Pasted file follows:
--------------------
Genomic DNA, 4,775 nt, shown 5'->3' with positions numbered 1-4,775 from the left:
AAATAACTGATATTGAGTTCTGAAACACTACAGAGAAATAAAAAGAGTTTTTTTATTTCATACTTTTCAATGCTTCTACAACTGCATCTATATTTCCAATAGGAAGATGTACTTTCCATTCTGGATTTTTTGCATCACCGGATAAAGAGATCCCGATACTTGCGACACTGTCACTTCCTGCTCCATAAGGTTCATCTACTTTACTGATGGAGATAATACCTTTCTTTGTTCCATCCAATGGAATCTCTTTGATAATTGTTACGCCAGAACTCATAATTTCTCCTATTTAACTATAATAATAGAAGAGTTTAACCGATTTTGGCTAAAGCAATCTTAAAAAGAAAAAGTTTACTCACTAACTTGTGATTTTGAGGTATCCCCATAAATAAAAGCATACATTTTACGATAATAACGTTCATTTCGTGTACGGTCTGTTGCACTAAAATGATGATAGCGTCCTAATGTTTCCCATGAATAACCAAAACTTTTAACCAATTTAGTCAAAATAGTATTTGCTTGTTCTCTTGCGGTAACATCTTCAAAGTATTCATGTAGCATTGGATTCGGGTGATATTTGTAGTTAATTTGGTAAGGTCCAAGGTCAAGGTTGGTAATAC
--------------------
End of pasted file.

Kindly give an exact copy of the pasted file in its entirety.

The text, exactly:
Genomic DNA, 4,775 nt, shown 5'->3' with positions numbered 1-4,775 from the left:
AAATAACTGATATTGAGTTCTGAAACACTACAGAGAAATAAAAAGAGTTTTTTTATTTCATACTTTTCAATGCTTCTACAACTGCATCTATATTTCCAATAGGAAGATGTACTTTCCATTCTGGATTTTTTGCATCACCGGATAAAGAGATCCCGATACTTGCGACACTGTCACTTCCTGCTCCATAAGGTTCATCTACTTTACTGATGGAGATAATACCTTTCTTTGTTCCATCCAATGGAATCTCTTTGATAATTGTTACGCCAGAACTCATAATTTCTCCTATTTAACTATAATAATAGAAGAGTTTAACCGATTTTGGCTAAAGCAATCTTAAAAAGAAAAAGTTTACTCACTAACTTGTGATTTTGAGGTATCCCCATAAATAAAAGCATACATTTTACGATAATAACGTTCATTTCGTGTACGGTCTGTTGCACTAAAATGATGATAGCGTCCTAATGTTTCCCATGAATAACCAAAACTTTTAACCAATTTAGTCAAAATAGTATTTGCTTGTTCTCTTGCGGTAACATCTTCAAAGTATTCATGTAGCATTGGATTCGGGTGATATTTGTAGTTAATTTGGTAAGGTCCAAGGTCAAGGTTGGTAATAC